Lead and Copper Information

Lead and Copper

Lead and copper are not naturally present in our water, and they are not detected in the tap water leaving the plant. However, as long as there are lead services and lead containing fixtures in our water system, there will often be traces of lead detected during testing at locations in the distribution system. In an effort to keep levels low, the water plant feeds phosphoric acid, a corrosion inhibitor. This forms a protective coating on service lines and plumbing that helps reduce water from dissolving metals into the drinking water.

The Bay Area Water System is responsible for providing high quality drinking water, but cannot control the variety of materials used in plumbing components. When your water has been sitting for several hours, you can minimize the potential for lead exposure by flushing your tap for 30 seconds to 2 minutes before using water for drinking or cooking.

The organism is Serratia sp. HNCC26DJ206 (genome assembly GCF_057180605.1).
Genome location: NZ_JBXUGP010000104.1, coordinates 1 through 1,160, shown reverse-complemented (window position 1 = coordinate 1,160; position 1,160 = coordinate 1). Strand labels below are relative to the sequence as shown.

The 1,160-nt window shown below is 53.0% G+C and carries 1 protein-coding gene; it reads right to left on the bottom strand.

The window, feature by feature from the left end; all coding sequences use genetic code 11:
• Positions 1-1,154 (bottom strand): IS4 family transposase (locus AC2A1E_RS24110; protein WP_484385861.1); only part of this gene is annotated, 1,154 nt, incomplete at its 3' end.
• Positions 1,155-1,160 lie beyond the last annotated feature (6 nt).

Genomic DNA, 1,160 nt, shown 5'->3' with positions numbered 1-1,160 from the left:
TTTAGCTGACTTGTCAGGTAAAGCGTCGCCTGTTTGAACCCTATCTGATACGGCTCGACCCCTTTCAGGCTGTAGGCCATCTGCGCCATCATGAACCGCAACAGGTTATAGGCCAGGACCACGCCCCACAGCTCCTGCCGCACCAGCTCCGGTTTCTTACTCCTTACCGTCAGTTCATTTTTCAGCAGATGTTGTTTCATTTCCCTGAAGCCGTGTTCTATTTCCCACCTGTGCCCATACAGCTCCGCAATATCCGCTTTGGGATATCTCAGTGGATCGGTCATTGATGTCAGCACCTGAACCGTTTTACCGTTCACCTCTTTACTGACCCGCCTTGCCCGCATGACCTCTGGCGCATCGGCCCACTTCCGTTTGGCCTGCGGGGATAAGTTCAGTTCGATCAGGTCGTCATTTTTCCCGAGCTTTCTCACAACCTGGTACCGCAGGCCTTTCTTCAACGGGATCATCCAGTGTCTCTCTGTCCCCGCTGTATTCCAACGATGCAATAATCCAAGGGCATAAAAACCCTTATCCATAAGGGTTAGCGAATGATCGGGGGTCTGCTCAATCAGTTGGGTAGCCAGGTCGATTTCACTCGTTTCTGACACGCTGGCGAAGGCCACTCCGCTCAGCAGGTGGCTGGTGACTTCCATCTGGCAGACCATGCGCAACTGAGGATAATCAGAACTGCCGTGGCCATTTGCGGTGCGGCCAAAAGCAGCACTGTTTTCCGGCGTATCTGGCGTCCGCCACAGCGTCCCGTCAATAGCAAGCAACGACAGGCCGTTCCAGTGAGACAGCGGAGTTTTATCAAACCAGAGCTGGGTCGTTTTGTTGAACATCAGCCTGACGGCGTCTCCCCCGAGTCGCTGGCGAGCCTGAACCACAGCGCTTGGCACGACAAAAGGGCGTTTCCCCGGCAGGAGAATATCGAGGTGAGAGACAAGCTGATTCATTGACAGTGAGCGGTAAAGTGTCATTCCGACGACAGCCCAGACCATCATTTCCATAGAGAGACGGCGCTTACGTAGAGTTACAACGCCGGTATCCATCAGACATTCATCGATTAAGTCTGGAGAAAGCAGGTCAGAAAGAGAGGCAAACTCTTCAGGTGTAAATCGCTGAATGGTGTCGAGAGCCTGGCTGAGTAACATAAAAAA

Each community served by the Bay County Department of Water and Sewer performs a round of lead and copper testing annually. Samples are collected from homes that are thought to have the highest chance of leeching lead based on service line material and interior plumbing. A certain number of samples are collected in each community based on population.

The EPA has set action levels for both lead and copper based on the 90th percentile. If a community exceeds an action level, they are basically required to ‘take action’ and work towards reducing the levels. The 90th percentile means that 90% of the samples collected are at or below that level. The lead action level is 15 Parts Per Billion (PPB), and the copper action level is 1.3 Parts Per Million (PPM).

The table below shows the most recent results available.  These samples were collected between June-September 2021.


Information About Lead in Your Drinking Water

General Information, Resources and Websites

Interactive Tool

How to Tell if You Have Lead Pipes in Your Home

Documents and Brochures